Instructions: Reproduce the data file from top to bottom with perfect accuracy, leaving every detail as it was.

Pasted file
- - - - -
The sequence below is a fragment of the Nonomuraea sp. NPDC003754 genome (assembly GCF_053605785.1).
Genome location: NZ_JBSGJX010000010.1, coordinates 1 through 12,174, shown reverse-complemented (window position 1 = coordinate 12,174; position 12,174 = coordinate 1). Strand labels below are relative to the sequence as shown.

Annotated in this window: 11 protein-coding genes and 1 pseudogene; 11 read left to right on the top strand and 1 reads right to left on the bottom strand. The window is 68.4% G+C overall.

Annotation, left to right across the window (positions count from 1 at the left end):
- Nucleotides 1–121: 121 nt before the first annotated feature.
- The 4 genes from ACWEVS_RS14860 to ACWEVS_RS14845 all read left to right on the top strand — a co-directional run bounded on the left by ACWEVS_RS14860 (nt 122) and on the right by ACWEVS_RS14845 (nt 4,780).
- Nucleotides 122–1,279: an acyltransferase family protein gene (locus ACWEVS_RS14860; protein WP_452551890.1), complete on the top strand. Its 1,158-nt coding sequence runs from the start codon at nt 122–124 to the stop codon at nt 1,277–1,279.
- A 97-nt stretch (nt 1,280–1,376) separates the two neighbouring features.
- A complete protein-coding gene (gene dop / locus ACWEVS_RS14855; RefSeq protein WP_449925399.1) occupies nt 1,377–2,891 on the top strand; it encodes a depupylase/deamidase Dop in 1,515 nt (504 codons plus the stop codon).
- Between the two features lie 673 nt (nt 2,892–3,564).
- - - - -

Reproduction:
The sequence below is a fragment of the Nonomuraea sp. NPDC003754 genome (assembly GCF_053605785.1).
Genome location: NZ_JBSGJX010000010.1, coordinates 1 through 12,174, shown reverse-complemented (window position 1 = coordinate 12,174; position 12,174 = coordinate 1). Strand labels below are relative to the sequence as shown.

Annotated in this window: 11 protein-coding genes and 1 pseudogene; 11 read left to right on the top strand and 1 reads right to left on the bottom strand. The window is 68.4% G+C overall.

Annotation, left to right across the window (positions count from 1 at the left end):
- Nucleotides 1–121: 121 nt before the first annotated feature.
- The 4 genes from ACWEVS_RS14860 to ACWEVS_RS14845 all read left to right on the top strand — a co-directional run bounded on the left by ACWEVS_RS14860 (nt 122) and on the right by ACWEVS_RS14845 (nt 4,780).
- Nucleotides 122–1,279: an acyltransferase family protein gene (locus ACWEVS_RS14860; protein WP_452551890.1), complete on the top strand. Its 1,158-nt coding sequence runs from the start codon at nt 122–124 to the stop codon at nt 1,277–1,279.
- A 97-nt stretch (nt 1,280–1,376) separates the two neighbouring features.
- A complete protein-coding gene (gene dop / locus ACWEVS_RS14855; RefSeq protein WP_449925399.1) occupies nt 1,377–2,891 on the top strand; it encodes a depupylase/deamidase Dop in 1,515 nt (504 codons plus the stop codon).
- Between the two features lie 673 nt (nt 2,892–3,564).